For this assignment, you will submit a single Python source file `aX.py`

.

**Your file may not import any modules or
employ any external library functions associated with
integers and sets (unless the problem statement explicitly permits this).
You will be graded on the correctness, concision, and mathematical legibility of your code.
The different problems and problem parts rely on each other; carefully consider whether you
can use functions you define in one part within subsequent parts.
You may reuse functions that you defined on previous assignments.**

Suppose that you are given a black box `quantum()`

that can compute the following Python function on any
three inputs `f`

, `g`

, and `n`

in the same amount of time
that it takes to run `f(n)`

and `g(n)`

:

def quantum(f, g, n): for i in range(0,n): if f(i) != g(i): return False return TrueIn other words, if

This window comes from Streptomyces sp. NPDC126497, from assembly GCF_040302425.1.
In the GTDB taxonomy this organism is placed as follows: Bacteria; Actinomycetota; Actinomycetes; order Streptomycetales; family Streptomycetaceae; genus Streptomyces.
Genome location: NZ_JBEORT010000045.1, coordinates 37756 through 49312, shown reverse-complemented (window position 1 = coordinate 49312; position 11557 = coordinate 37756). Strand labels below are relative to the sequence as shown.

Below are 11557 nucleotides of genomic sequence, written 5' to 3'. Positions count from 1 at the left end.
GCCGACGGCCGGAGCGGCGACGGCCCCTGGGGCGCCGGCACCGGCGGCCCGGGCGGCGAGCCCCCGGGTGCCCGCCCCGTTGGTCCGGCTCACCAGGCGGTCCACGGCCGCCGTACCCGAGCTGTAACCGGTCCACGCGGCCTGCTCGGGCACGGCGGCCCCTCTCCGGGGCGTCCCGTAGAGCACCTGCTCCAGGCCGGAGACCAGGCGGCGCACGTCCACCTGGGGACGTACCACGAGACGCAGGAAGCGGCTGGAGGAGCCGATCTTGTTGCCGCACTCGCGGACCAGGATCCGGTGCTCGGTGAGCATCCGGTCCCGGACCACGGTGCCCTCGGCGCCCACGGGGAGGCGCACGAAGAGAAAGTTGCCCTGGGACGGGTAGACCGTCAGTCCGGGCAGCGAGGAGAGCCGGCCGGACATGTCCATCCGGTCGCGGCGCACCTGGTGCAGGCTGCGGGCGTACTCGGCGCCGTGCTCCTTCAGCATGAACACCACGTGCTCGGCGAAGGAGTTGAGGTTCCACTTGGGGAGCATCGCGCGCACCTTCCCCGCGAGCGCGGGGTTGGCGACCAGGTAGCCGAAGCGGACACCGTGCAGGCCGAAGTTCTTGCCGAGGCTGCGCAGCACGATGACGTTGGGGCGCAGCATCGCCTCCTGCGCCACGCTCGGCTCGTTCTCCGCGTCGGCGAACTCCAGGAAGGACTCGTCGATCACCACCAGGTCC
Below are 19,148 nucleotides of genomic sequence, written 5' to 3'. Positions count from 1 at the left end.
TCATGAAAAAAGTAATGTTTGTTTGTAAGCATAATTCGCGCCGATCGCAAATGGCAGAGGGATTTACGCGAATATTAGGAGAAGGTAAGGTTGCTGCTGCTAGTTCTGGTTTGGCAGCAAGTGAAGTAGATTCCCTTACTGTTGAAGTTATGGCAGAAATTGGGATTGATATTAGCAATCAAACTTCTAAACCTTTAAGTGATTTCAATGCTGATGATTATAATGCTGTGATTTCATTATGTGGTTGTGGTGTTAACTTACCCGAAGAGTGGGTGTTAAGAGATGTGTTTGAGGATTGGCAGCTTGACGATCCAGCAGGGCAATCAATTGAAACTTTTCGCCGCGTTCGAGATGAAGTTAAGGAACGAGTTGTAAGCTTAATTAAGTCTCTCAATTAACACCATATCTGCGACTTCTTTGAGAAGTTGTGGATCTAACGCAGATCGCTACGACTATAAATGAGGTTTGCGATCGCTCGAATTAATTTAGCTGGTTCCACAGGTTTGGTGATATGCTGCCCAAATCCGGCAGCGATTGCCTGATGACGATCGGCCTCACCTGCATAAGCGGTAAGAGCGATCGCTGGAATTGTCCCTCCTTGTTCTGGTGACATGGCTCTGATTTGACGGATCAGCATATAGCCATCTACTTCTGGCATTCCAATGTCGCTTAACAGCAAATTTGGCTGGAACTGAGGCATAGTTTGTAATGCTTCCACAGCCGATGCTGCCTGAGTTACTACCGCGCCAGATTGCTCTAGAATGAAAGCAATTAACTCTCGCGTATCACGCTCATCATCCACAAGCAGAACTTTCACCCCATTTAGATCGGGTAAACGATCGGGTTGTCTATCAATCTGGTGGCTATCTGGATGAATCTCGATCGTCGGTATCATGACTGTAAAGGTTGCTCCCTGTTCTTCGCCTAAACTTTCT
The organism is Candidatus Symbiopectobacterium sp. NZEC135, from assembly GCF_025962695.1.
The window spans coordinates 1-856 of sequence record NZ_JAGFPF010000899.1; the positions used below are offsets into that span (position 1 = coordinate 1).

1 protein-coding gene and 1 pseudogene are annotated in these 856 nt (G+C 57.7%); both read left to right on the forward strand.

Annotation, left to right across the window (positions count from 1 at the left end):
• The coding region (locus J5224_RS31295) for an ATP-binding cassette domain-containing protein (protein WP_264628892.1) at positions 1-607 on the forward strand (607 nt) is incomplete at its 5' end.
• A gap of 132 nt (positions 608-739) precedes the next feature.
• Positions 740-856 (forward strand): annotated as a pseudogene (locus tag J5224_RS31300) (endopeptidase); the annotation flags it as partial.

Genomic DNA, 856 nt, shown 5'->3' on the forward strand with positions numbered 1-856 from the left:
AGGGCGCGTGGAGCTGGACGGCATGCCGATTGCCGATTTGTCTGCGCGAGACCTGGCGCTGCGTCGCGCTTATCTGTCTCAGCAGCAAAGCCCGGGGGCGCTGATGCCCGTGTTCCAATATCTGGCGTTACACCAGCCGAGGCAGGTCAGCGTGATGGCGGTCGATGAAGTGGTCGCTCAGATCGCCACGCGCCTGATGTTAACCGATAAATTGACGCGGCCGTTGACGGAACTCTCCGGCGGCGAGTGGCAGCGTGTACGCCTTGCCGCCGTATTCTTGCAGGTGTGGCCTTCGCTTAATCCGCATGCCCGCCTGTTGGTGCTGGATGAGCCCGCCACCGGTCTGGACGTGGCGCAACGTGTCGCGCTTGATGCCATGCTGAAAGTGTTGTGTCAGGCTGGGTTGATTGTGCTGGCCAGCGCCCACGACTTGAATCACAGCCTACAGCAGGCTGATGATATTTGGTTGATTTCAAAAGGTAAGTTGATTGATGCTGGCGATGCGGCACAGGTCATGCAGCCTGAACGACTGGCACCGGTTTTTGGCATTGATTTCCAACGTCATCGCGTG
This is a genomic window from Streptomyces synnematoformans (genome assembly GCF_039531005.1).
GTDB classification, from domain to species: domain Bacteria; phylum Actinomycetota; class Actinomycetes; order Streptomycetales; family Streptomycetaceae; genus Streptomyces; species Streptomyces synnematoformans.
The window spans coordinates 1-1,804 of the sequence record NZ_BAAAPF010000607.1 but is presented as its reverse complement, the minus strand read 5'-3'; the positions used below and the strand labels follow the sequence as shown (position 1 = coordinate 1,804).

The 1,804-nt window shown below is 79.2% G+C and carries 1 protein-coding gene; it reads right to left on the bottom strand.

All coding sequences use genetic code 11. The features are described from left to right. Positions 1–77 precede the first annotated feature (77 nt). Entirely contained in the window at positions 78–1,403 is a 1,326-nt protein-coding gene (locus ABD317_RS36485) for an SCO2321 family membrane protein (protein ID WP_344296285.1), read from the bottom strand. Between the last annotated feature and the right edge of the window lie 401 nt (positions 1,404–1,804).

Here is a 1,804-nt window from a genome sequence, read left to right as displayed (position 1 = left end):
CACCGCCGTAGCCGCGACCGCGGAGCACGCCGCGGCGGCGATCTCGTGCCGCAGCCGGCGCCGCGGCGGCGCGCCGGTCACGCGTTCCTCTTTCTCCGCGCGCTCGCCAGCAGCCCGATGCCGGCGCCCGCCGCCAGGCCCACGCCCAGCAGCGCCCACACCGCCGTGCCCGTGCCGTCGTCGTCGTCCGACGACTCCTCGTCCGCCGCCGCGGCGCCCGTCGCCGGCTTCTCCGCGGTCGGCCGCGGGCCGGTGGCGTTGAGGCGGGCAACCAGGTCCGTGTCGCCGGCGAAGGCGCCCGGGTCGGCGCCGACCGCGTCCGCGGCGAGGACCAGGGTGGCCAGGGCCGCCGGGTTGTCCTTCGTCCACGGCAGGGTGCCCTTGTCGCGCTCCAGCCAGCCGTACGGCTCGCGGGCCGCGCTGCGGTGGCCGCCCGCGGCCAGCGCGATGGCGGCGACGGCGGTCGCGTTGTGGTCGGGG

`f(n)`

and `g(n)`

both run in polynomial time, then
`quantum(f,g,n)`

also runs in polynomial time (the above inefficient implementation is
just for purposes of illustration and testing).

- Implement an efficient, polynomial-time algorithm
`factor()`

that takes a single positive integer input`n`

and returns a non-trivial factor`x`

of`n`

(i.e.,`1 < x < n`

) if it exists. Your implementation must invoke`quantum()`

(it may invoke it multiple times, but no more than polynomially many times). That is,`factor()`

must be a polynomial-time reduction from the factoring problem to`quantum()`

.**Hint: to better understand how**`quantum()`

might be able to help, try writing a function that can efficiently check if its input is a Carmichael number by using`quantum()`

. - Modify your solution to
**part (a)**so that it returns*all*the factors of the input`n`

. Explain in detail why your algorithm still runs in polynomial time. - Modify your solution from
**part (a)**or**part (b)**so that it works with the following (slightly more realistic) version of`quantum()`

(pseudocode provided; implement an inefficient test version of`quantum()`

for more points):def quantum(f, g, n): if [f(i) for i in range(0,n)] is a permutation of [g(i) for i in range(0,n)]: return True return False

- Implement an efficient solver for the discrete logarithm problem using
`quantum()`

.